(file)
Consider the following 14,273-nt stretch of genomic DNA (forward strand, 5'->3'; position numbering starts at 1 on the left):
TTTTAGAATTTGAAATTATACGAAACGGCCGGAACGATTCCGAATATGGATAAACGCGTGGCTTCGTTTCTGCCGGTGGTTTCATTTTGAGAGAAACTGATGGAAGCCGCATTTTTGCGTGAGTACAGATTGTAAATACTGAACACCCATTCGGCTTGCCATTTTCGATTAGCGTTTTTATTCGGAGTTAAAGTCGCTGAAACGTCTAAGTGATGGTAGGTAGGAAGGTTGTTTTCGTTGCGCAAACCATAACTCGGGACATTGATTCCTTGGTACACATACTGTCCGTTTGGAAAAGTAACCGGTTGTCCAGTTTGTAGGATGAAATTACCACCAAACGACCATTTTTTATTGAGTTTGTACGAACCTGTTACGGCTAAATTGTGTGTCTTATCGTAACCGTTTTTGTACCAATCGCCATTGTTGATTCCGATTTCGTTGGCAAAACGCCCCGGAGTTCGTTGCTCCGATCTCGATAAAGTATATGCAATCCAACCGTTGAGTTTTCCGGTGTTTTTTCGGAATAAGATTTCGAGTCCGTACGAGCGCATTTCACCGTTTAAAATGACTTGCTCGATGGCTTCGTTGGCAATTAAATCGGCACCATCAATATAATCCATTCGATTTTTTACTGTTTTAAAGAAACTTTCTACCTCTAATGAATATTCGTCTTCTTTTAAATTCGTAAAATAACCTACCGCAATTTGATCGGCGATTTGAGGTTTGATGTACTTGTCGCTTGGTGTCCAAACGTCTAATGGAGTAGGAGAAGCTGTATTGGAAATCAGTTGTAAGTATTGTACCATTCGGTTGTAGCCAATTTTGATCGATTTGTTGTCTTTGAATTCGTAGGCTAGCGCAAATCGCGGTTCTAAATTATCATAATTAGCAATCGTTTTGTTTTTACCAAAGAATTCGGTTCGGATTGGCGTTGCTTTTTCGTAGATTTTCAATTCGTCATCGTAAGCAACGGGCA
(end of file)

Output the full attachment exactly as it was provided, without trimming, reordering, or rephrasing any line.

Consider the following 14,273-nt stretch of genomic DNA (forward strand, 5'->3'; position numbering starts at 1 on the left):
TTTTAGAATTTGAAATTATACGAAACGGCCGGAACGATTCCGAATATGGATAAACGCGTGGCTTCGTTTCTGCCGGTGGTTTCATTTTGAGAGAAACTGATGGAAGCCGCATTTTTGCGTGAGTACAGATTGTAAATACTGAACACCCATTCGGCTTGCCATTTTCGATTAGCGTTTTTATTCGGAGTTAAAGTCGCTGAAACGTCTAAGTGATGGTAGGTAGGAAGGTTGTTTTCGTTGCGCAAACCATAACTCGGGACATTGATTCCTTGGTACACATACTGTCCGTTTGGAAAAGTAACCGGTTGTCCAGTTTGTAGGATGAAATTACCACCAAACGACCATTTTTTATTGAGTTTGTACGAACCTGTTACGGCTAAATTGTGTGTCTTATCGTAACCGTTTTTGTACCAATCGCCATTGTTGATTCCGATTTCGTTGGCAAAACGCCCCGGAGTTCGTTGCTCCGATCTCGATAAAGTATATGCAATCCAACCGTTGAGTTTTCCGGTGTTTTTTCGGAATAAGATTTCGAGTCCGTACGAGCGCATTTCACCGTTTAAAATGACTTGCTCGATGGCTTCGTTGGCAATTAAATCGGCACCATCAATATAATCCATTCGATTTTTTACTGTTTTAAAGAAACTTTCTACCTCTAATGAATATTCGTCTTCTTTTAAATTCGTAAAATAACCTACCGCAATTTGATCGGCGATTTGAGGTTTGATGTACTTGTCGCTTGGTGTCCAAACGTCTAATGGAGTAGGAGAAGCTGTATTGGAAATCAGTTGTAAGTATTGTACCATTCGGTTGTAGCCAATTTTGATCGATTTGTTGTCTTTGAATTCGTAGGCTAGCGCAAATCGCGGTTCTAAATTATCATAATTAGCAATCGTTTTGTTTTTACCAAAGAATTCGGTTCGGATTGGCGTTGCTTTTTCGTAGATTTTCAATTCGTCATCGTAAGCAACGGGCA